The $7500 federal electric car tax credit is arguably the main reason to purchase an electric vehicle. The Republican tax reform bill that is currently in Congress threatens to do away with this federal credit. Without the credit, research suggests the demand for these hybrid and electric vehicles will drop significantly. To be sure, some automakers such as Tesla argue that no federal credit is a good thing as it levels the playing field.
- The Plug-In Electric Drive Vehicle Credit, as the IRS calls it, predates the rise of today’s electric cars such as the Nissan Leaf and the Tesla Model S.
- Removing the federal tax credit would make it virtually impossible to meet these [plug-in sales] requirements, and it will put at risk the billions of dollars that automakers have already invested in developing EV technology,” said Navigant research director John Gartner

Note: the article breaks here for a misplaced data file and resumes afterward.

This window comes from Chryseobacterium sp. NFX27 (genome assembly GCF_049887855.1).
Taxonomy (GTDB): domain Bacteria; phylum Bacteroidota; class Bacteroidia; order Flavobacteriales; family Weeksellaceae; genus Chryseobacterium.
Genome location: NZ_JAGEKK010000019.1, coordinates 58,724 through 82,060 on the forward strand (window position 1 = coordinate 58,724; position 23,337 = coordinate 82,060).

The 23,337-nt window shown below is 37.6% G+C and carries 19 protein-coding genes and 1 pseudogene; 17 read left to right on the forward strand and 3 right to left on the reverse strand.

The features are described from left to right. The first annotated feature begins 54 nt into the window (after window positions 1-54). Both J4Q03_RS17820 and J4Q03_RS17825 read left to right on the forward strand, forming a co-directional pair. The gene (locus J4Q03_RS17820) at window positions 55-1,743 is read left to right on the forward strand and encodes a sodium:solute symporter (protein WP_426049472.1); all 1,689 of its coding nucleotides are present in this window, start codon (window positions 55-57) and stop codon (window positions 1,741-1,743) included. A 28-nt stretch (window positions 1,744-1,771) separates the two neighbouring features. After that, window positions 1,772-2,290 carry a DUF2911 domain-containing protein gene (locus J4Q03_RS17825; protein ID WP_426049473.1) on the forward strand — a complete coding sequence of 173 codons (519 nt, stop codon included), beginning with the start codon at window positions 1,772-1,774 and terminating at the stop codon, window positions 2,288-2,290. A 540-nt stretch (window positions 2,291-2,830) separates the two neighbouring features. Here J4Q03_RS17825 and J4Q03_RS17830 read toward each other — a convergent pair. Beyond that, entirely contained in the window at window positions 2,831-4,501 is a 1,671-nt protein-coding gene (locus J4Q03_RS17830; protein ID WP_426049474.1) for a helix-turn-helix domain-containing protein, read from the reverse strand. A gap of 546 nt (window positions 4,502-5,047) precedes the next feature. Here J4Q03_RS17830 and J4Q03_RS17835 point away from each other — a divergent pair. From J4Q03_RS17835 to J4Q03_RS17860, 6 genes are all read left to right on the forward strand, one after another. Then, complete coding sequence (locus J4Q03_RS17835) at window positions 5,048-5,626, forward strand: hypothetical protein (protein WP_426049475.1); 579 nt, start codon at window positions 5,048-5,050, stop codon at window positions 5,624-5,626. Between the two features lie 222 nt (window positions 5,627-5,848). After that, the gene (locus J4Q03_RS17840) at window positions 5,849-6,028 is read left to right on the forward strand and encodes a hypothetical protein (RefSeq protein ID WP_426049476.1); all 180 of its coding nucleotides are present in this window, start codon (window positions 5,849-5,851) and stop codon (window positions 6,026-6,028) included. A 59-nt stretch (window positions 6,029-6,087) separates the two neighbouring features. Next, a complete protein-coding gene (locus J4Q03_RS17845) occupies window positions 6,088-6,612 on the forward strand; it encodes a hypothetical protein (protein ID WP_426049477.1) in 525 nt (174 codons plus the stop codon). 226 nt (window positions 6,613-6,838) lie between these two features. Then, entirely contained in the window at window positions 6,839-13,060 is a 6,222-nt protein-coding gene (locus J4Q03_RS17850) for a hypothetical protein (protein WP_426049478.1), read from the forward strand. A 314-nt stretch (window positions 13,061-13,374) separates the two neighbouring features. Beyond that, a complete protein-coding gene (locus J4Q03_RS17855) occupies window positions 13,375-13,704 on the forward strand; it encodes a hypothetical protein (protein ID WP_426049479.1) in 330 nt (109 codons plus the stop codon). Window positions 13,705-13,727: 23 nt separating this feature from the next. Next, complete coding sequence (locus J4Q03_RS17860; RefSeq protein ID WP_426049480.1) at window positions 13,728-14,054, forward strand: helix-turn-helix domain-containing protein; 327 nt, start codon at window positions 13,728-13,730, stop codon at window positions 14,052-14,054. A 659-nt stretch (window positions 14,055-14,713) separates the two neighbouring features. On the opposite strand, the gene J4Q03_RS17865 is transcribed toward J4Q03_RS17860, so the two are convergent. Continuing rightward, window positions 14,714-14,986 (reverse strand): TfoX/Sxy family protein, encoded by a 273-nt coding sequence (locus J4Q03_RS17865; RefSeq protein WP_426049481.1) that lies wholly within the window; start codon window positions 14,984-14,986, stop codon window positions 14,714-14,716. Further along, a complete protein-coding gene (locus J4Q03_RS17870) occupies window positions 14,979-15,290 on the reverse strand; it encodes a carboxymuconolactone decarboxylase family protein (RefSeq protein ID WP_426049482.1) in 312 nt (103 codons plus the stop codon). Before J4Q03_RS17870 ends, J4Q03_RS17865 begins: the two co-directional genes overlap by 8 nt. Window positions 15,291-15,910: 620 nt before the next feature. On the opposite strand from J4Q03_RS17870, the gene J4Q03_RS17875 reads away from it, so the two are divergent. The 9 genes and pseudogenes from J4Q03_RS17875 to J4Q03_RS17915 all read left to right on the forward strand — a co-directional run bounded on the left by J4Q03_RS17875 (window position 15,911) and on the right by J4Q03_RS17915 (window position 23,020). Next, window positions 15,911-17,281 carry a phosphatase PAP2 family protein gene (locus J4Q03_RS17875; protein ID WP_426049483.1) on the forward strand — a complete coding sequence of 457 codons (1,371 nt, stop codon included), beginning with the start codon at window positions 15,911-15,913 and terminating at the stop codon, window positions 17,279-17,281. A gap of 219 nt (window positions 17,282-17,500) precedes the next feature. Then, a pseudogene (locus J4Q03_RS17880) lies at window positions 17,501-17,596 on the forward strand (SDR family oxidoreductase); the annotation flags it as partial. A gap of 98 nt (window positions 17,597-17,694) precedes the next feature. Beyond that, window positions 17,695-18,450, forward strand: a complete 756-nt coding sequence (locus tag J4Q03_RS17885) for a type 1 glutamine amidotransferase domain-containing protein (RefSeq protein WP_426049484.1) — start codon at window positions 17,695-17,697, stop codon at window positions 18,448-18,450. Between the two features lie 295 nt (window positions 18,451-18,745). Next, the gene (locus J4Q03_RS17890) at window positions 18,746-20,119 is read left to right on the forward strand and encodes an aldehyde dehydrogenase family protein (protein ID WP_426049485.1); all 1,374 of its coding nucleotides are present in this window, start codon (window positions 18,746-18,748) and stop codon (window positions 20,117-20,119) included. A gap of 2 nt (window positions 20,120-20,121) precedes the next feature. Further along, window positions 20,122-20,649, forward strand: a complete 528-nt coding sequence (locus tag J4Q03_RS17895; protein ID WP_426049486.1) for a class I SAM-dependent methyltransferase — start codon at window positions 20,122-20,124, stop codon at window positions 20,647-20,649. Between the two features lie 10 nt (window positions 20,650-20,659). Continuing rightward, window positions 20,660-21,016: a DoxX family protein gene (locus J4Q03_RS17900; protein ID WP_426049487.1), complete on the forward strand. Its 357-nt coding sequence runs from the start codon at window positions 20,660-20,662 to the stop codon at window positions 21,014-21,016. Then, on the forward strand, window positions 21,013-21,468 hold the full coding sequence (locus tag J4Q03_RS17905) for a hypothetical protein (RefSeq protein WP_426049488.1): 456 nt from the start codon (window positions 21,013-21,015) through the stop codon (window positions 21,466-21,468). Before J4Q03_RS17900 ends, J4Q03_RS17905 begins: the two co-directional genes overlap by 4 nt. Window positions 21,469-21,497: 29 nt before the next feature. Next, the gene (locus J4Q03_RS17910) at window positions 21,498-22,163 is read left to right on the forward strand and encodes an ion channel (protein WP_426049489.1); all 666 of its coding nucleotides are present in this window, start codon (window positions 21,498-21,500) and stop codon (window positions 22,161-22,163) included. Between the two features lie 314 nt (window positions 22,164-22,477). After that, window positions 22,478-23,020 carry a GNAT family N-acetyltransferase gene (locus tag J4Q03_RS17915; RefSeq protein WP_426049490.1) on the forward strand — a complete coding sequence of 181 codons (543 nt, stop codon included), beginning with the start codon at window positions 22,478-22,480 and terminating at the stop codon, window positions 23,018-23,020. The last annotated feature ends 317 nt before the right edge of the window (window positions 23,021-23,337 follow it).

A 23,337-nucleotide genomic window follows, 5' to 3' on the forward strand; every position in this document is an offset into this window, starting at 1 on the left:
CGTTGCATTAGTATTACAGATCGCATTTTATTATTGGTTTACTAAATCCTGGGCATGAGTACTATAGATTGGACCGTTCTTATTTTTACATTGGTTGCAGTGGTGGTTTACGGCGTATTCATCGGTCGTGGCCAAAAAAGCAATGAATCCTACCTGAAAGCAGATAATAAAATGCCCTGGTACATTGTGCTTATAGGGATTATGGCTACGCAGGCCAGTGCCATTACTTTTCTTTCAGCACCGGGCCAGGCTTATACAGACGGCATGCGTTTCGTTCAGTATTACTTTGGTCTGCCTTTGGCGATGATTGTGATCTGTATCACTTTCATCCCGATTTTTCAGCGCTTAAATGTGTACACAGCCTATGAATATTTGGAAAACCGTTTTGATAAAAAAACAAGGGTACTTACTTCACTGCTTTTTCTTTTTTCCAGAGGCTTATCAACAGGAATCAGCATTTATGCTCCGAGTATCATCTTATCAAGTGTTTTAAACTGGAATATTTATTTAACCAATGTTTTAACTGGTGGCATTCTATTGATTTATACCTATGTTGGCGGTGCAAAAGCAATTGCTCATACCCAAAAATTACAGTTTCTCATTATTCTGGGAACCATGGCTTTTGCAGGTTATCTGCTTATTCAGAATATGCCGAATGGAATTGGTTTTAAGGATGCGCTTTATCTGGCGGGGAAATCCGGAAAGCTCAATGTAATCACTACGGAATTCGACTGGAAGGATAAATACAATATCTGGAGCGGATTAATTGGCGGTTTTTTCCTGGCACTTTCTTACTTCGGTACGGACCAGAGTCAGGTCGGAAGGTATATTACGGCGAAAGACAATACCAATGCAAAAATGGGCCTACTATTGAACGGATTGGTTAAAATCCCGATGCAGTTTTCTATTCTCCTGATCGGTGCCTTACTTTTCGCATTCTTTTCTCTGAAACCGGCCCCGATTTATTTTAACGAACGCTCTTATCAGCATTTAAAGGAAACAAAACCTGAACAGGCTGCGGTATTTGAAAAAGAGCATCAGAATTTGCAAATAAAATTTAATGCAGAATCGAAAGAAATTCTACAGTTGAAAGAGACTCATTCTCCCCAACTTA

- Eliminating the fuel cell and EV tax credits will hamper progress toward getting these very clean and energy-efficient vehicles on the road.
“The elimination of the EV tax credit might not be a mortal wound for California’s electric-vehicle market, which has reached 5 percent of total passenger-vehicle sales, but it could prove a challenging headwind for selling enough EVs in those other states.”